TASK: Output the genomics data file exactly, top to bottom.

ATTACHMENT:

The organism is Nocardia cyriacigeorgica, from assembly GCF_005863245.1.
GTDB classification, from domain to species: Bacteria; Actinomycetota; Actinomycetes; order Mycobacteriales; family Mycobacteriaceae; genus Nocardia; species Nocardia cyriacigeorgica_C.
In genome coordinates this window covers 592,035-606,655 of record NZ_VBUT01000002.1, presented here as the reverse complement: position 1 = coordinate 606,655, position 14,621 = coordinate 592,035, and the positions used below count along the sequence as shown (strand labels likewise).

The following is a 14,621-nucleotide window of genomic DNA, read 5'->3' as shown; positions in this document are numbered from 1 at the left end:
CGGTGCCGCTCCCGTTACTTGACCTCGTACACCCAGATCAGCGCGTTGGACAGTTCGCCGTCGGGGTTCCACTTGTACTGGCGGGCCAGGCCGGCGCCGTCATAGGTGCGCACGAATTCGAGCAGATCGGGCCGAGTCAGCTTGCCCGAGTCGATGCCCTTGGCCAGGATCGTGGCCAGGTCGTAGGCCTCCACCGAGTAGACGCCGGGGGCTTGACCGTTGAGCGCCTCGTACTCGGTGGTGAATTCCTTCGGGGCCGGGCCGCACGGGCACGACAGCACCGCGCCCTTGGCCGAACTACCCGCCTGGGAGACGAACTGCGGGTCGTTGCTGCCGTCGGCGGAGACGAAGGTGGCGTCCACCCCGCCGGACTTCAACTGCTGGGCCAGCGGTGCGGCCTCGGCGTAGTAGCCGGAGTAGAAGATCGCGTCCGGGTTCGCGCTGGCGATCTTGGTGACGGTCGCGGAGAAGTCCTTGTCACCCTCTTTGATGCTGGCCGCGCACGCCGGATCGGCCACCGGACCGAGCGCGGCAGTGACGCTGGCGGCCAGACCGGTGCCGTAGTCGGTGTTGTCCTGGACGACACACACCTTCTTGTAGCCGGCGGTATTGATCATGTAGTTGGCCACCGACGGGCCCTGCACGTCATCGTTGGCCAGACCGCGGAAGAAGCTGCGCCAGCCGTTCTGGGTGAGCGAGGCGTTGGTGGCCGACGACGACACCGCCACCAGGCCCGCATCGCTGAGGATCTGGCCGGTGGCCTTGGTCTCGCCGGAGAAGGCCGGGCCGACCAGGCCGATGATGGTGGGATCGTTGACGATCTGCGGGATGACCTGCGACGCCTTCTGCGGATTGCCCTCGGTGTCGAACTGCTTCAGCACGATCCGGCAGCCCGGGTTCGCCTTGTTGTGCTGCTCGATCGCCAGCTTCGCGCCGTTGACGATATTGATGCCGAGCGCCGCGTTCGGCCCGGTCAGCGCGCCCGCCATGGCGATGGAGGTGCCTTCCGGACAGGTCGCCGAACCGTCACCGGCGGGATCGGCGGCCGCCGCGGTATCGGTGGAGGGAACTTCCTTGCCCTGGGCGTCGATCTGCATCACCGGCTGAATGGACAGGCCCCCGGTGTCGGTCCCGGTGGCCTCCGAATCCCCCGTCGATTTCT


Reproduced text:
The organism is Nocardia cyriacigeorgica, from assembly GCF_005863245.1.
GTDB classification, from domain to species: Bacteria; Actinomycetota; Actinomycetes; order Mycobacteriales; family Mycobacteriaceae; genus Nocardia; species Nocardia cyriacigeorgica_C.
In genome coordinates this window covers 592,035-606,655 of record NZ_VBUT01000002.1, presented here as the reverse complement: position 1 = coordinate 606,655, position 14,621 = coordinate 592,035, and the positions used below count along the sequence as shown (strand labels likewise).

The following is a 14,621-nucleotide window of genomic DNA, read 5'->3' as shown; positions in this document are numbered from 1 at the left end:
CGGTGCCGCTCCCGTTACTTGACCTCGTACACCCAGATCAGCGCGTTGGACAGTTCGCCGTCGGGGTTCCACTTGTACTGGCGGGCCAGGCCGGCGCCGTCATAGGTGCGCACGAATTCGAGCAGATCGGGCCGAGTCAGCTTGCCCGAGTCGATGCCCTTGGCCAGGATCGTGGCCAGGTCGTAGGCCTCCACCGAGTAGACGCCGGGGGCTTGACCGTTGAGCGCCTCGTACTCGGTGGTGAATTCCTTCGGGGCCGGGCCGCACGGGCACGACAGCACCGCGCCCTTGGCCGAACTACCCGCCTGGGAGACGAACTGCGGGTCGTTGCTGCCGTCGGCGGAGACGAAGGTGGCGTCCACCCCGCCGGACTTCAACTGCTGGGCCAGCGGTGCGGCCTCGGCGTAGTAGCCGGAGTAGAAGATCGCGTCCGGGTTCGCGCTGGCGATCTTGGTGACGGTCGCGGAGAAGTCCTTGTCACCCTCTTTGATGCTGGCCGCGCACGCCGGATCGGCCACCGGACCGAGCGCGGCAGTGACGCTGGCGGCCAGACCGGTGCCGTAGTCGGTGTTGTCCTGGACGACACACACCTTCTTGTAGCCGGCGGTATTGATCATGTAGTTGGCCACCGACGGGCCCTGCACGTCATCGTTGGCCAGACCGCGGAAGAAGCTGCGCCAGCCGTTCTGGGTGAGCGAGGCGTTGGTGGCCGACGACGACACCGCCACCAGGCCCGCATCGCTGAGGATCTGGCCGGTGGCCTTGGTCTCGCCGGAGAAGGCCGGGCCGACCAGGCCGATGATGGTGGGATCGTTGACGATCTGCGGGATGACCTGCGACGCCTTCTGCGGATTGCCCTCGGTGTCGAACTGCTTCAGCACGATCCGGCAGCCCGGGTTCGCCTTGTTGTGCTGCTCGATCGCCAGCTTCGCGCCGTTGACGATATTGATGCCGAGCGCCGCGTTCGGCCCGGTCAGCGCGCCCGCCATGGCGATGGAGGTGCCTTCCGGACAGGTCGCCGAACCGTCACCGGCGGGATCGGCGGCCGCCGCGGTATCGGTGGAGGGAACTTCCTTGCCCTGGGCGTCGATCTGCATCACCGGCTGAATGGACAGGCCCCCGGTGTCGGTCCCGGTGGCCTCCGAATCCCCCGTCGATTTCT